Zero Man vs. the Half-Virgin
Starring Chihiro Itakura, Miho Hoshino, Hiroshi Yamamoto, Hideo Tsubota, Don Brown and Sakichi Sato
Written and Directed by Sakichi Sato
Preceeded by Dark on Dark
Directed by Makato Ohtake
Sakichi Sato is a master of oddball cinema. The mastermind behind the scripts for Takeshi Miike’s Ichi the Killer and Gozu and writer/director of his own Tokyo Zombie; Sakichi has shown that no subject is too taboo or bizarre for him to tackle. So naturally a story where a policeman can see numbers on people’s foreheads, but only when his is sporting a full erection, is something that should surprise none of Sato’s fans.
First some words on the odd and entertaining short film Dark on Dark. The film starts a simple scheme, as a man and enormously endowed woman gain money by charging money to men who subsequently have one of the woman’s breasts placed on their heads. Bald men are objects of jealousy as they “get skin on skin contact” and the men squeal delight. But this comedy also features a fight between school girls and a faction of what appears to be transvestites and a randy hot tub sequence amongst its goofiness. A very fun watch and perfect primer for the feature following it.
Zero Man begins when Sakuragi wakes up with total amnesia in a community police outpost, he’s also in uniform. When his partner returns he asks him a myriad of questions in an effort to discover who he truly is. Still hazy on his whereabouts and history Sakuragi discovers his amnesia has also come with another interesting twist, when he is erect and aroused he sees numbers on people’s foreheads. What do the numbers mean? Is the zero emblazoned on his forehead a reference to his virginity, if so then his partner has had 3 partners which makes sense but what about the American tourist with a 55 on his forehead? How about the young kid running around with a 13, or the mysterious woman who comes and stares at Sakuragi every day who has a 0.5? In an effort to discover the answers for all these questions Sakuragi embarks on a series of misadventures, mostly with his hand firmly down his pants, that lead to a startling discovery and near death situations along the way to his ultimate answer.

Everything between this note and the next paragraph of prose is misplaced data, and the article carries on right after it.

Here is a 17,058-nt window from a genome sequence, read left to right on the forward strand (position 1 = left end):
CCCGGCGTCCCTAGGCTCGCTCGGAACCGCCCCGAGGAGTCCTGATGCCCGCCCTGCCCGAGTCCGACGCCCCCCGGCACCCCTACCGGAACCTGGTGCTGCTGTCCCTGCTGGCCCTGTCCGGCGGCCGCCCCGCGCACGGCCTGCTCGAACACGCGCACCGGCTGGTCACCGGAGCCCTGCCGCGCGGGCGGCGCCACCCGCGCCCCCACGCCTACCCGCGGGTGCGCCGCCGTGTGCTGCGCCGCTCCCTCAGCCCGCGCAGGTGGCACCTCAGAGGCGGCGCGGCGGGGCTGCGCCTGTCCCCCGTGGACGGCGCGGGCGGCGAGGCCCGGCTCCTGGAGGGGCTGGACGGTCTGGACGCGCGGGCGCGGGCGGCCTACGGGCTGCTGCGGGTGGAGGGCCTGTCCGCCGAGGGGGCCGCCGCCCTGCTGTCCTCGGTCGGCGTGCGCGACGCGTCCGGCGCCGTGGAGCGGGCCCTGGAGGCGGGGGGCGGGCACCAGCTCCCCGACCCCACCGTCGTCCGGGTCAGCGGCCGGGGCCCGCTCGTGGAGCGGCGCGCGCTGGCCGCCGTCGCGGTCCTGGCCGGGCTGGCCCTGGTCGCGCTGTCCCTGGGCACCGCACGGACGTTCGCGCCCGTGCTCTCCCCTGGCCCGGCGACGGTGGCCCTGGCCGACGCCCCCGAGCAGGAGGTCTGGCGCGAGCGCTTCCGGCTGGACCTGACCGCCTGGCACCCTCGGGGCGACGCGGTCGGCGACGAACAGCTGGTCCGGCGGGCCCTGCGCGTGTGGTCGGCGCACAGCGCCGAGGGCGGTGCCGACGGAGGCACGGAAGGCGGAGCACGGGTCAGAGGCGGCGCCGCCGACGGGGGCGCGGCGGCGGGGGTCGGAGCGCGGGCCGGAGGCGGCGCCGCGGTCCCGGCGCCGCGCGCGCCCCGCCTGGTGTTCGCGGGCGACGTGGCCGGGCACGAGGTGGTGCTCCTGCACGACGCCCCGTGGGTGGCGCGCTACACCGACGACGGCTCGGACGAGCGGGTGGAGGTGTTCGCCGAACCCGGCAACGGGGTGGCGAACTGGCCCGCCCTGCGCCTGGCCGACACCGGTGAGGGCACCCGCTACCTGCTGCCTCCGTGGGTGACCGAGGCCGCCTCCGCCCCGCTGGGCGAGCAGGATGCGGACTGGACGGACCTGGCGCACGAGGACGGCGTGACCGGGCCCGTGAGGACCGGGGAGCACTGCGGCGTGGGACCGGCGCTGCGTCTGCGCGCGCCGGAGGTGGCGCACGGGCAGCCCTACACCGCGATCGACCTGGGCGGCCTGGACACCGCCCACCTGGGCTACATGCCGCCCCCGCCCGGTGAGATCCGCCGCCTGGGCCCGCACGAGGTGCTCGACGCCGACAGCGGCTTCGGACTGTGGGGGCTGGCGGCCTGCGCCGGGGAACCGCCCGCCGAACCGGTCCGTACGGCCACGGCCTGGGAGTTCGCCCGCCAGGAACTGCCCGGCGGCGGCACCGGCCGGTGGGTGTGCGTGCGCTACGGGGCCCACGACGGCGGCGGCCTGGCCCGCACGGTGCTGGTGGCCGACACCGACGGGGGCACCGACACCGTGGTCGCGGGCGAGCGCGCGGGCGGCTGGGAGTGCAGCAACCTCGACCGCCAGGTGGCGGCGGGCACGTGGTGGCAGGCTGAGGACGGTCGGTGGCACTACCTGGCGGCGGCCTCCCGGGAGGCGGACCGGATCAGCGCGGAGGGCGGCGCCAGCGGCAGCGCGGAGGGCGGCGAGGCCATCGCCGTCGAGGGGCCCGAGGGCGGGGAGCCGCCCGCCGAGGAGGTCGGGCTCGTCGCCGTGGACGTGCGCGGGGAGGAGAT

Sakichi Sato manages to imbue his crazy, insane dark comedy with a lot of laughs and some endearing performances, especially from our lead. The premise does lose some steam by the end of the movie, but the true revelation of the meaning of the numbers pulls the film together. The female lead does a fine job with what turns into a very challenging role by the time we find out everything. Long in parts, the film could have been edited a little more tightly. Sato still manages to put forth an entertaining experience.
Not of the level of his previous work, Zero Man does manage to work more than it doesn’t. Zero Man vs. the Half Virgin is a mild recommend.
Till Next Time,
Movie Junkie TO
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